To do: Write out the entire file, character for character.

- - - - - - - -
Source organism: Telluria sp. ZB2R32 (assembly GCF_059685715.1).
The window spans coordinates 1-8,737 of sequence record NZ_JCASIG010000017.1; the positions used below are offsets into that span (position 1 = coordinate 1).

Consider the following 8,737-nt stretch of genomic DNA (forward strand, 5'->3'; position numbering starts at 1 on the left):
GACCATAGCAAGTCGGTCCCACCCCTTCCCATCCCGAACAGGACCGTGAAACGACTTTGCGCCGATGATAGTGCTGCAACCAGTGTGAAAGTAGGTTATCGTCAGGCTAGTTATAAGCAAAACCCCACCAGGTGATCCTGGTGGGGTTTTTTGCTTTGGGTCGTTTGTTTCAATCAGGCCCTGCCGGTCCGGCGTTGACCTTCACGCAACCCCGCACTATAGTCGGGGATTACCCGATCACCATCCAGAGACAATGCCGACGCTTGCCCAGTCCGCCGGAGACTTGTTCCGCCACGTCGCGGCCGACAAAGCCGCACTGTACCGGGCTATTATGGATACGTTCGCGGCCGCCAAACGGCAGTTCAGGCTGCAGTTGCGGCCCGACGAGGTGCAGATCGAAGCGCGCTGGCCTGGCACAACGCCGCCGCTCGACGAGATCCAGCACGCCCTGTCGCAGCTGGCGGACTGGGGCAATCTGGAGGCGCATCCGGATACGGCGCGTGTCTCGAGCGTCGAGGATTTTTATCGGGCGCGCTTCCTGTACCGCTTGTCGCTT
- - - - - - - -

Source organism: Telluria sp. ZB2R32 (assembly GCF_059685715.1).
The window spans coordinates 1-8,737 of sequence record NZ_JCASIG010000017.1; the positions used below are offsets into that span (position 1 = coordinate 1).

Consider the following 8,737-nt stretch of genomic DNA (forward strand, 5'->3'; position numbering starts at 1 on the left):
GACCATAGCAAGTCGGTCCCACCCCTTCCCATCCCGAACAGGACCGTGAAACGACTTTGCGCCGATGATAGTGCTGCAACCAGTGTGAAAGTAGGTTATCGTCAGGCTAGTTATAAGCAAAACCCCACCAGGTGATCCTGGTGGGGTTTTTTGCTTTGGGTCGTTTGTTTCAATCAGGCCCTGCCGGTCCGGCGTTGACCTTCACGCAACCCCGCACTATAGTCGGGGATTACCCGATCACCATCCAGAGACAATGCCGACGCTTGCCCAGTCCGCCGGAGACTTGTTCCGCCACGTCGCGGCCGACAAAGCCGCACTGTACCGGGCTATTATGGATACGTTCGCGGCCGCCAAACGGCAGTTCAGGCTGCAGTTGCGGCCCGACGAGGTGCAGATCGAAGCGCGCTGGCCTGGCACAACGCCGCCGCTCGACGAGATCCAGCACGCCCTGTCGCAGCTGGCGGACTGGGGCAATCTGGAGGCGCATCCGGATACGGCGCGTGTCTCGAGCGTCGAGGATTTTTATCGGGCGCGCTTCCTGTACCGCTTGTCGCTT